Sunrise / Meera Subramanian
In the early morning, we visit Lake Oloiden, the small lake adjacent, and once part of, Lake Naivasha. Flamingos, mostly lesser, with a few greater popping up twice as large, form pink flocks along the shores. The water is a deep green, thick with algae. We keep a distance and run the engine low, but our presence is still mildly disturbing to the birds, which move in a synchronized counter-clockwise motion in unison. Some peel off in flight, the pale pink erupting into flaming florescent and black as their great wings unfold and lift off their pencil-thin bodies. Clunky black beaks pull them forward, a downward frown etched on their faces. Having boats on this lake doing tourism is a new thing and inspires Brian to write a piece about the complicated world of eco-tourism.
Flamingos flying. / Arianwen Jones
- Lesser flamingo / Meera Subramanian
Cormorants / Meera Subramanian
Rupert Wilson speaks after breakfast. Author of The African Baobob, he is a lawyer who trains in conflict resolution and points out that more and more environmental issues are ripe for facing with this approach. He says he doesn’t believe that the next wars will be fought over water, that it’s simply too necessary. He thinks that the increasing scarcity of the clean drinking water will foster cooperation, not conflict.
In the afternoon, we visit the Mvuke Primary School, a public school of 700 students within the KenGen compound of red-roofed houses, but students include children from surrounding settlements as well as staff kids. Miss Jane meets us, along with two other teachers, including the science teacher. We’re led into a classroom with nearly a hundred middle school students in white and gray uniforms contrasted with striking red ties.
Mvuke Primary School / Munir Virani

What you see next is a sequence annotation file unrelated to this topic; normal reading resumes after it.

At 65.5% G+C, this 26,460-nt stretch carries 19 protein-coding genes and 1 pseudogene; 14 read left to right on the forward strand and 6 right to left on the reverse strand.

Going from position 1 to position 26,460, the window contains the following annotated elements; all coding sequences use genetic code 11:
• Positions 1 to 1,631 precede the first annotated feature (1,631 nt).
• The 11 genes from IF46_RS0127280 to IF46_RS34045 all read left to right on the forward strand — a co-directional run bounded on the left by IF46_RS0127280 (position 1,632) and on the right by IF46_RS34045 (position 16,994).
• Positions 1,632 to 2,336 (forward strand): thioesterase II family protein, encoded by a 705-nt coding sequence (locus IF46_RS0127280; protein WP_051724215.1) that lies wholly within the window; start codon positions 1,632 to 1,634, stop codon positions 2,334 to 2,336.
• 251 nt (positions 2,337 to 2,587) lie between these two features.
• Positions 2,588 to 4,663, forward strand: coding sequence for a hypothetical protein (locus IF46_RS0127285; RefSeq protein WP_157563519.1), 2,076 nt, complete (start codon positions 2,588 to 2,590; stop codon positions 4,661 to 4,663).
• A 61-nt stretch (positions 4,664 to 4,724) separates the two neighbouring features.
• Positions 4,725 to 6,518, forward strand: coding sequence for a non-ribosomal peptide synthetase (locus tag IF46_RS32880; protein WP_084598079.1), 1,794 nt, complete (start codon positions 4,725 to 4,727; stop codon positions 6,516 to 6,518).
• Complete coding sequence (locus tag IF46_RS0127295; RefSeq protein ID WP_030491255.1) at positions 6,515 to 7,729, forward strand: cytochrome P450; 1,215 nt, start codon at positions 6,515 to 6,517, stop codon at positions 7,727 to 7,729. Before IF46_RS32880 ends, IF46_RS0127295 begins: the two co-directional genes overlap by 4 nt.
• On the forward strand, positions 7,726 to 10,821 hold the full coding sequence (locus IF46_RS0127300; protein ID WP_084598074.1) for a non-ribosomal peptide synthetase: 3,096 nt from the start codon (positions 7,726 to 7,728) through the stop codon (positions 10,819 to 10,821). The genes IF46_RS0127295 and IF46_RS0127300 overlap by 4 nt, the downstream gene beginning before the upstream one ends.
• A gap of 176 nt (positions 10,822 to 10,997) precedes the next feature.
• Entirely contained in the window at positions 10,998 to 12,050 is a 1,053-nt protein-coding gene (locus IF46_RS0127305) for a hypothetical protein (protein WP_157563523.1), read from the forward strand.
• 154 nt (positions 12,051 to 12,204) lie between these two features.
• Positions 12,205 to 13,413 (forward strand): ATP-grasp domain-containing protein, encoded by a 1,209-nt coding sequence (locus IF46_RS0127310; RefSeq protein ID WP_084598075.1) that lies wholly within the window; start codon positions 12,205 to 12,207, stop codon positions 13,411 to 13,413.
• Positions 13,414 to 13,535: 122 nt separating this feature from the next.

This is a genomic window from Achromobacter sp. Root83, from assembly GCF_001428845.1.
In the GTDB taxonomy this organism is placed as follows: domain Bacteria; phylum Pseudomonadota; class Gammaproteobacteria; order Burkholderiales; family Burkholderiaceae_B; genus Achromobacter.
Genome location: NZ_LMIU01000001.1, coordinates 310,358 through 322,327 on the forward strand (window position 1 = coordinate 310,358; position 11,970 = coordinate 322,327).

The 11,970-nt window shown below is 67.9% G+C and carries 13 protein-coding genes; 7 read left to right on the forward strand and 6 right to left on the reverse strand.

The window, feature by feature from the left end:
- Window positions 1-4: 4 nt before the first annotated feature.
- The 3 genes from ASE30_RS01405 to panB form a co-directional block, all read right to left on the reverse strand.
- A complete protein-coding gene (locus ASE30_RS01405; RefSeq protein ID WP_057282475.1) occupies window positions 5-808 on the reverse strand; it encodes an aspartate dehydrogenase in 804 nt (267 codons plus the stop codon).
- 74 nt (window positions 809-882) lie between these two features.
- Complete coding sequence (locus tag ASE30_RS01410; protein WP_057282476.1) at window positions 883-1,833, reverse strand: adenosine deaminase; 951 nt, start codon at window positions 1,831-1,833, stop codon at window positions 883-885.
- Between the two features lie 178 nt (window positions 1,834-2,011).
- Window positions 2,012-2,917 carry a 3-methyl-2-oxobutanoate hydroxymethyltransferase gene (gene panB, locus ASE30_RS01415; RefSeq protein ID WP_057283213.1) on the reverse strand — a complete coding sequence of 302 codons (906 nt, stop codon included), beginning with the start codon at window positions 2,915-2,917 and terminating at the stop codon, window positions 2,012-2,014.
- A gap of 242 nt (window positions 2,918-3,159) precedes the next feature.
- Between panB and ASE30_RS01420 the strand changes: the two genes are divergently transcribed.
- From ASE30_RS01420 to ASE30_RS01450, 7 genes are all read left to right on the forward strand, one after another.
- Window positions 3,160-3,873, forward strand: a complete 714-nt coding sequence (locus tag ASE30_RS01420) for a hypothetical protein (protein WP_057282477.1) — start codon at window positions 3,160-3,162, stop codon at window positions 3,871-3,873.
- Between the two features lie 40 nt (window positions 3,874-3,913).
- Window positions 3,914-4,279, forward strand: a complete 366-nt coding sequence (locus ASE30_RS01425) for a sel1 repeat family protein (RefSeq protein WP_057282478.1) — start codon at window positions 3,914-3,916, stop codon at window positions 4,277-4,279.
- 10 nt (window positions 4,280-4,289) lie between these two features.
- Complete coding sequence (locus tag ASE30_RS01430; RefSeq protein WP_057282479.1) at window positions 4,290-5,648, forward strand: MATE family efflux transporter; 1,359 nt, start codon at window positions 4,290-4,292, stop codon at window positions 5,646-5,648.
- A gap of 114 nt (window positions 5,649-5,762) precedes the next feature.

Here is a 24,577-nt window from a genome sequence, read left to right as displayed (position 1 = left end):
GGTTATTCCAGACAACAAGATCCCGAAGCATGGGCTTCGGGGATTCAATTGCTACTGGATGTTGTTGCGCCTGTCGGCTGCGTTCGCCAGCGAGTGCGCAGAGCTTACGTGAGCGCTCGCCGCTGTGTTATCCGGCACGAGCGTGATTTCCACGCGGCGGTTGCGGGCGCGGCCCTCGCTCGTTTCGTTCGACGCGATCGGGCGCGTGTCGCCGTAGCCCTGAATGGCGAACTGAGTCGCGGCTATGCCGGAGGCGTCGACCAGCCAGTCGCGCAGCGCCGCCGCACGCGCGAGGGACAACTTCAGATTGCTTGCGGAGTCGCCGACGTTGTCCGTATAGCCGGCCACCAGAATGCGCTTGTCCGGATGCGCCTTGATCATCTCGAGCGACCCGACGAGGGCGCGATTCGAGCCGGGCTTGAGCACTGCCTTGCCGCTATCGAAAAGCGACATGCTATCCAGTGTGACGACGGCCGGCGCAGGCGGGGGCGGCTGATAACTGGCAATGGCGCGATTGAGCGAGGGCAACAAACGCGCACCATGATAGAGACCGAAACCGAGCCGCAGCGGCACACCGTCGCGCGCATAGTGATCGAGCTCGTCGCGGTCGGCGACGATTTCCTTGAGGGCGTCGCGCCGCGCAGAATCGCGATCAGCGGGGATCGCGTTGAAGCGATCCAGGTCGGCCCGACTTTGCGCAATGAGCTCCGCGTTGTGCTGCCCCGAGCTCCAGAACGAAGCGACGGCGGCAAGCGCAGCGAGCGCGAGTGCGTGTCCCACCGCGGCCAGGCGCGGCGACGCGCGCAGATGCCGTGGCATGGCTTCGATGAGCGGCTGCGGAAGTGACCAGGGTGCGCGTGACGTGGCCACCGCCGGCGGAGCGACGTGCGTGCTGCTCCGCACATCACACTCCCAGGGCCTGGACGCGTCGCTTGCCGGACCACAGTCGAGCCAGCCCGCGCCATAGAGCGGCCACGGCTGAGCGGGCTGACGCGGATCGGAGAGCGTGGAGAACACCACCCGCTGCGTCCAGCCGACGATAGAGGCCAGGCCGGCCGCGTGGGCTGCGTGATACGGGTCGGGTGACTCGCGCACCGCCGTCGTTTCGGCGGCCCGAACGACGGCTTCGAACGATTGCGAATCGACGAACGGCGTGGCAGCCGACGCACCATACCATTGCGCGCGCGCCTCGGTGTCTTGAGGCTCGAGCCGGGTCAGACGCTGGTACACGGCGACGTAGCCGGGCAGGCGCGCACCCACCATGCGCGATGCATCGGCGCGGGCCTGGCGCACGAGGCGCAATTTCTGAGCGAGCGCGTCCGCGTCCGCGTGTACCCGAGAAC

They give us a huge round of applause and we say “Hello!” and they all respond in unison. Meera tells them who we are and then tosses out questions to them. How do we protect the environment? (Don’t litter. Don’t cut down trees.) What kinds of birds do you have here? (Pelicans. Flamingos. Eagles. Ducks.) Why are trees important? (They help make rain.) They cheer madly when Munir does the African fish eagle call. Then they ask us questions, and Brian is our star responder. What is the deepest lake in America? (We’re stumped. It’s Crater Lake, we learn later.) What is the longest river? (The Missouri-Mississippi.) How many freshwater lakes do you have? (Who knows exactly, but just one state is called Land of 10,000 Lakes.) What kinds of trees do you have? (Maple. Oak. Pine. Fir. Redwoods.)
Afterward, we go to the home of Sarah Higgins, the local who came as a guest lecturer a few days ago. In addition to being a farmer, she also is a volunteer bird rehabilitator in a country that has no official support for injured birds. She shows us a Wahlberg’s eagle, a pair of crowned eagles, and a tawny eagle that we all fall in love with. It stands, golden as a retriever and nearly as soft looking, its feathers spiked a bit atop its head as it watches us with curiosity and caution both.
Sarah Higgins with a tawny eagle. / Meera Subramanian
A man in a green jumpuit comes out with meat and a falconry glove and lures Tornado to his fist. The bird is stunning. But there’s more. Marsh eagles. A one-winged fish eagle. A pair of augur buzzards. A pelican. A lilac-breasted roller recovering a hurt wing.
And an eagle owl that might not make it.
But Sarah is doing her best to see that at least it has a chance.